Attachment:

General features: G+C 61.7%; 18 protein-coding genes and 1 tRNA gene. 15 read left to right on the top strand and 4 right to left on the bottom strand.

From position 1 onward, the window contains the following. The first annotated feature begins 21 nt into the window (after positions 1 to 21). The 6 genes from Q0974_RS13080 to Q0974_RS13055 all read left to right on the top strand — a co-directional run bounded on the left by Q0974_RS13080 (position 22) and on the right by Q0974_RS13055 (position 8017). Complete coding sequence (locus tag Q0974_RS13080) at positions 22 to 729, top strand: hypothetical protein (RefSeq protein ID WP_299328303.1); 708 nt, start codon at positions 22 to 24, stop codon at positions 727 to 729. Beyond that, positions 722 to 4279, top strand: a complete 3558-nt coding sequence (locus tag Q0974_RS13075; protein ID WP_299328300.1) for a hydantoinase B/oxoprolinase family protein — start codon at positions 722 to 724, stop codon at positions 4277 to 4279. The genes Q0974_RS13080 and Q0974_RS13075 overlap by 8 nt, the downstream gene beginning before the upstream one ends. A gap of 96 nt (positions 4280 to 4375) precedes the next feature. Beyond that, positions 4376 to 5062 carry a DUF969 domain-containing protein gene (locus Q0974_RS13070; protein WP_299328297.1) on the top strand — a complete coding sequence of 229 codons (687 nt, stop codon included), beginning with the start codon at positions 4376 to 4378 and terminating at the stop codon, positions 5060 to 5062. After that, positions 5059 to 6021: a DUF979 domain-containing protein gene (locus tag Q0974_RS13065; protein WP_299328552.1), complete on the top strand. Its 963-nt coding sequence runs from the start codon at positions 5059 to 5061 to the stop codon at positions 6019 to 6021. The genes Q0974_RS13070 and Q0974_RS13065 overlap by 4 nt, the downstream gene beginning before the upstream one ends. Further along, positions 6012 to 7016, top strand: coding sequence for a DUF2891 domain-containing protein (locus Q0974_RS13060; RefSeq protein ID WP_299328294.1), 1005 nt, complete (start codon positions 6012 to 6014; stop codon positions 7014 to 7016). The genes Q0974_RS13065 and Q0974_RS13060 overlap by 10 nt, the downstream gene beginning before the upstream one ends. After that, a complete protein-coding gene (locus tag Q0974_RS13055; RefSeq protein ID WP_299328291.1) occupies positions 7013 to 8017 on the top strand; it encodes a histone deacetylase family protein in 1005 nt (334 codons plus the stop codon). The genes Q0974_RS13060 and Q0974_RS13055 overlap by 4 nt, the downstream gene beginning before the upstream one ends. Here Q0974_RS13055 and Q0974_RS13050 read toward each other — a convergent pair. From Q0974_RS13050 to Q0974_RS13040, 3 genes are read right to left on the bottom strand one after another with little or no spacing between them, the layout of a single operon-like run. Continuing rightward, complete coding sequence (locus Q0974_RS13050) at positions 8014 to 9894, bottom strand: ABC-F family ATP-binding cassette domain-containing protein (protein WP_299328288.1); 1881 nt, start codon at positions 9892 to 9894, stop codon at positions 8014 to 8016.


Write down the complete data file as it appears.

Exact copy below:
General features: G+C 61.7%; 18 protein-coding genes and 1 tRNA gene. 15 read left to right on the top strand and 4 right to left on the bottom strand.

From position 1 onward, the window contains the following. The first annotated feature begins 21 nt into the window (after positions 1 to 21). The 6 genes from Q0974_RS13080 to Q0974_RS13055 all read left to right on the top strand — a co-directional run bounded on the left by Q0974_RS13080 (position 22) and on the right by Q0974_RS13055 (position 8017). Complete coding sequence (locus tag Q0974_RS13080) at positions 22 to 729, top strand: hypothetical protein (RefSeq protein ID WP_299328303.1); 708 nt, start codon at positions 22 to 24, stop codon at positions 727 to 729. Beyond that, positions 722 to 4279, top strand: a complete 3558-nt coding sequence (locus tag Q0974_RS13075; protein ID WP_299328300.1) for a hydantoinase B/oxoprolinase family protein — start codon at positions 722 to 724, stop codon at positions 4277 to 4279. The genes Q0974_RS13080 and Q0974_RS13075 overlap by 8 nt, the downstream gene beginning before the upstream one ends. A gap of 96 nt (positions 4280 to 4375) precedes the next feature. Beyond that, positions 4376 to 5062 carry a DUF969 domain-containing protein gene (locus Q0974_RS13070; protein WP_299328297.1) on the top strand — a complete coding sequence of 229 codons (687 nt, stop codon included), beginning with the start codon at positions 4376 to 4378 and terminating at the stop codon, positions 5060 to 5062. After that, positions 5059 to 6021: a DUF979 domain-containing protein gene (locus tag Q0974_RS13065; protein WP_299328552.1), complete on the top strand. Its 963-nt coding sequence runs from the start codon at positions 5059 to 5061 to the stop codon at positions 6019 to 6021. The genes Q0974_RS13070 and Q0974_RS13065 overlap by 4 nt, the downstream gene beginning before the upstream one ends. Further along, positions 6012 to 7016, top strand: coding sequence for a DUF2891 domain-containing protein (locus Q0974_RS13060; RefSeq protein ID WP_299328294.1), 1005 nt, complete (start codon positions 6012 to 6014; stop codon positions 7014 to 7016). The genes Q0974_RS13065 and Q0974_RS13060 overlap by 10 nt, the downstream gene beginning before the upstream one ends. After that, a complete protein-coding gene (locus tag Q0974_RS13055; RefSeq protein ID WP_299328291.1) occupies positions 7013 to 8017 on the top strand; it encodes a histone deacetylase family protein in 1005 nt (334 codons plus the stop codon). The genes Q0974_RS13060 and Q0974_RS13055 overlap by 4 nt, the downstream gene beginning before the upstream one ends. Here Q0974_RS13055 and Q0974_RS13050 read toward each other — a convergent pair. From Q0974_RS13050 to Q0974_RS13040, 3 genes are read right to left on the bottom strand one after another with little or no spacing between them, the layout of a single operon-like run. Continuing rightward, complete coding sequence (locus Q0974_RS13050) at positions 8014 to 9894, bottom strand: ABC-F family ATP-binding cassette domain-containing protein (protein WP_299328288.1); 1881 nt, start codon at positions 9892 to 9894, stop codon at positions 8014 to 8016.